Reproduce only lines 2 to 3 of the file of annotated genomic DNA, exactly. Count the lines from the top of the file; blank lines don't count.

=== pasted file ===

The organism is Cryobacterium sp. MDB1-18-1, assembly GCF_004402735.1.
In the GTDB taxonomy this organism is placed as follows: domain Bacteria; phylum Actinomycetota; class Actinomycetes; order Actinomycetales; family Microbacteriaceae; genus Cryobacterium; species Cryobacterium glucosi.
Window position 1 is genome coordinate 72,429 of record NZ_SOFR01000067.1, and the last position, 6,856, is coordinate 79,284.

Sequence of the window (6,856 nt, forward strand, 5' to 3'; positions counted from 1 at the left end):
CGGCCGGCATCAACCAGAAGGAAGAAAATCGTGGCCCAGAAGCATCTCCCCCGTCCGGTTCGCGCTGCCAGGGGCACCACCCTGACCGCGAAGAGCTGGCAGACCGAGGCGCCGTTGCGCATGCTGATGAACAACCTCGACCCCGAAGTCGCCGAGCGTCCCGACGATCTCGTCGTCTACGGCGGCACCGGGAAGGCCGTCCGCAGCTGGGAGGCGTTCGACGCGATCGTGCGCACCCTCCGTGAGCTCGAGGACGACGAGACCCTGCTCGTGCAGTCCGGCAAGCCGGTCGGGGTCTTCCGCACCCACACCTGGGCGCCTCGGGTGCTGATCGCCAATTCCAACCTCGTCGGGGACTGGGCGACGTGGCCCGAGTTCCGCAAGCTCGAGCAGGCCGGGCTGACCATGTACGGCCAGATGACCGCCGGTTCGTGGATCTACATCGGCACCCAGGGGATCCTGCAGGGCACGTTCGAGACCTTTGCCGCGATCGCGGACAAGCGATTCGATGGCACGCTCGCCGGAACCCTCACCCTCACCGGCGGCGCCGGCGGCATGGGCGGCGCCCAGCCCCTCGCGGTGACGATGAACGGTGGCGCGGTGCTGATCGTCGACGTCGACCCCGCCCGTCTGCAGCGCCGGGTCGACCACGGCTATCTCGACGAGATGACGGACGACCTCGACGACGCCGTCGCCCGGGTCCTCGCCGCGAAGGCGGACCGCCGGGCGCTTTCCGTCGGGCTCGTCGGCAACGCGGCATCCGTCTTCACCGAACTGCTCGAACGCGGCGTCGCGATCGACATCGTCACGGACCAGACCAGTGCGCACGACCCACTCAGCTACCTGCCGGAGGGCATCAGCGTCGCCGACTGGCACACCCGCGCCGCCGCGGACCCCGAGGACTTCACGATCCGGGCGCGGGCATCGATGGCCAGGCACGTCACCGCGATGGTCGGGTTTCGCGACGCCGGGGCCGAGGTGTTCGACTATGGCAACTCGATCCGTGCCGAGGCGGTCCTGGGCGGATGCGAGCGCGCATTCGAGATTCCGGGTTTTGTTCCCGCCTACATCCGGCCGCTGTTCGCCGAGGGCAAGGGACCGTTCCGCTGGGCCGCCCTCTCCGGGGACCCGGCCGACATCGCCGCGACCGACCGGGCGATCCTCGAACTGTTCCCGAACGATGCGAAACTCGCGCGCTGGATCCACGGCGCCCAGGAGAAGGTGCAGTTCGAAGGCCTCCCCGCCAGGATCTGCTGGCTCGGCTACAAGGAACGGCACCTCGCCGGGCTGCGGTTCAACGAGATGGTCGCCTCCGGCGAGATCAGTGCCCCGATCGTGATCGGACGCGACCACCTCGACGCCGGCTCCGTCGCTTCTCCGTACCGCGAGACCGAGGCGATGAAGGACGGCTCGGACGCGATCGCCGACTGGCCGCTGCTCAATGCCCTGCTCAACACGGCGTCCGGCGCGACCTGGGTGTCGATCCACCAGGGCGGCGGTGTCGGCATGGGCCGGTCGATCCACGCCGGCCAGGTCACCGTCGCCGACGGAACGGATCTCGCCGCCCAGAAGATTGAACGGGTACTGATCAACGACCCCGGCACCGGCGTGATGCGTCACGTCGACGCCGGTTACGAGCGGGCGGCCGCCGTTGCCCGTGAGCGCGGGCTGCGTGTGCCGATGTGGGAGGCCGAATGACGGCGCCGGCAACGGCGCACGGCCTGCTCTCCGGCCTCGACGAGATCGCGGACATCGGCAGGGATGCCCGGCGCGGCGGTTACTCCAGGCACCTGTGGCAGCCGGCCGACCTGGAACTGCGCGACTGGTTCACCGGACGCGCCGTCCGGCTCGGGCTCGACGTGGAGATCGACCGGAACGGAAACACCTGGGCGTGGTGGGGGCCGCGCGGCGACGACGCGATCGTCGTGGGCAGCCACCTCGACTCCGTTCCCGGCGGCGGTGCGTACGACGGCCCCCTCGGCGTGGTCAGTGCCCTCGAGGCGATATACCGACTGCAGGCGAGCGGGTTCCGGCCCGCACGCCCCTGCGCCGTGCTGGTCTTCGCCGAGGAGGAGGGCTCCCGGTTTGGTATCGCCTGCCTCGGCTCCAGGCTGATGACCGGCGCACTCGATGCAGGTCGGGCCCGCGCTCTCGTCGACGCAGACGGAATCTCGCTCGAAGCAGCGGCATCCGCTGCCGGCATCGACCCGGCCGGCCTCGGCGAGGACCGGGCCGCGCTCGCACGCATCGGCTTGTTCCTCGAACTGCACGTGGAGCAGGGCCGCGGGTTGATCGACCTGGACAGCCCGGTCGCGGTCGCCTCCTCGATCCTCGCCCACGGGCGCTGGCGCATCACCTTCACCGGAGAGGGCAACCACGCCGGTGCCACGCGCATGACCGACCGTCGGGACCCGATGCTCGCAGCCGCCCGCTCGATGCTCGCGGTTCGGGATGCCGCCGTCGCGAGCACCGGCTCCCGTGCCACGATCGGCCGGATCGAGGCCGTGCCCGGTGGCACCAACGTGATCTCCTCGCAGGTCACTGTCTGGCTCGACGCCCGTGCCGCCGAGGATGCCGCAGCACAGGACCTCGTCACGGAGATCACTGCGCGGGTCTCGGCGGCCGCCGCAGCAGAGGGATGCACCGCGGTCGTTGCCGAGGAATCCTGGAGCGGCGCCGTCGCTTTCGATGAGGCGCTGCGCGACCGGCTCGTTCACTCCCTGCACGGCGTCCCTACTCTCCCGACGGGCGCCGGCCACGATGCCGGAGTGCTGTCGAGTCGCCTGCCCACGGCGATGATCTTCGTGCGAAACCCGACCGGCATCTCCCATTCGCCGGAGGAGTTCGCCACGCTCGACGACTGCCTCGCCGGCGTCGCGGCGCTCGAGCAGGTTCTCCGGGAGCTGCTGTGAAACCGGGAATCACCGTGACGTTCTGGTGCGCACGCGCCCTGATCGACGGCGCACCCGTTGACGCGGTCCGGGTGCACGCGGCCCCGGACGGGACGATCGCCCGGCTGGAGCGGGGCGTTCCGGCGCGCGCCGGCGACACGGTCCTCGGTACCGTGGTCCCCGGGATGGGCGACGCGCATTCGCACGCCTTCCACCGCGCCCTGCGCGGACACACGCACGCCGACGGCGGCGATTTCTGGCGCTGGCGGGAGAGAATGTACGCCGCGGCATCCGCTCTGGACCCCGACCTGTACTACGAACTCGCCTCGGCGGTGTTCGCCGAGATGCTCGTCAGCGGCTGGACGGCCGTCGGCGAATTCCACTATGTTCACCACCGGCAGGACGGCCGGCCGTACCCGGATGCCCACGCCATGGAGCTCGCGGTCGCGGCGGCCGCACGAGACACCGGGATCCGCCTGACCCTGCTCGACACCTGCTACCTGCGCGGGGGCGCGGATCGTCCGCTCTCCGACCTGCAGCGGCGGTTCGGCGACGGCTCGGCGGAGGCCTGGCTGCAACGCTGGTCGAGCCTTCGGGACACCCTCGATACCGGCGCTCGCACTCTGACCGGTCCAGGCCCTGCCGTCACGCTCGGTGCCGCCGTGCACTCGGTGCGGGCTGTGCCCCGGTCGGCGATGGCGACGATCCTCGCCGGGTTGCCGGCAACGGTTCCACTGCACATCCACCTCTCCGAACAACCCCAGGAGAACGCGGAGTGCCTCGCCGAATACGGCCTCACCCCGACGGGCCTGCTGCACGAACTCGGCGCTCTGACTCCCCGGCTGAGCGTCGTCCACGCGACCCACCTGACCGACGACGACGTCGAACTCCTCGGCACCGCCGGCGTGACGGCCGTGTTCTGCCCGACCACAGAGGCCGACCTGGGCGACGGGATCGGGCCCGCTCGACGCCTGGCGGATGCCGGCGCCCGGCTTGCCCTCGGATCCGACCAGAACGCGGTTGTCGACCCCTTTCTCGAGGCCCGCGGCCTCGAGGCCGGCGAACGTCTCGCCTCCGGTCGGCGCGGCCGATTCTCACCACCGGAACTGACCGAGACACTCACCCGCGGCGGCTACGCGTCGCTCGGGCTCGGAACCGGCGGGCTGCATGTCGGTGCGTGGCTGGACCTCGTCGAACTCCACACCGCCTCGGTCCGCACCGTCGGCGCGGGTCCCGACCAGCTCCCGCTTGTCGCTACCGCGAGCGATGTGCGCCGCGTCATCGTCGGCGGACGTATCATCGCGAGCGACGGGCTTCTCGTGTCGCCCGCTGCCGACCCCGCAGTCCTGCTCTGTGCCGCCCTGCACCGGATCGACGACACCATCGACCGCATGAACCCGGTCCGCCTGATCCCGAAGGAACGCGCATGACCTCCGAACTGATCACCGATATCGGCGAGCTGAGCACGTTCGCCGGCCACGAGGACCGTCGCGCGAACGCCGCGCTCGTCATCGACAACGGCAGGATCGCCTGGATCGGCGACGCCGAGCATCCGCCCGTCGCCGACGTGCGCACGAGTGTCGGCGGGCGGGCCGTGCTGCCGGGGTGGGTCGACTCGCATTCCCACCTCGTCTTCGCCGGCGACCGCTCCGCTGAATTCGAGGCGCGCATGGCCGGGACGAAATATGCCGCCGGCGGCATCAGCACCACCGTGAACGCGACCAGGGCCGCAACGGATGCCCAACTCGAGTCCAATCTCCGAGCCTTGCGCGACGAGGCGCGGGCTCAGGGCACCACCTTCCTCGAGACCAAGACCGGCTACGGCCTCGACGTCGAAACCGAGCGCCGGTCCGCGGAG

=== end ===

In the GTDB taxonomy this organism is placed as follows: domain Bacteria; phylum Actinomycetota; class Actinomycetes; order Actinomycetales; family Microbacteriaceae; genus Cryobacterium; species Cryobacterium glucosi.
Window position 1 is genome coordinate 72,429 of record NZ_SOFR01000067.1, and the last position, 6,856, is coordinate 79,284.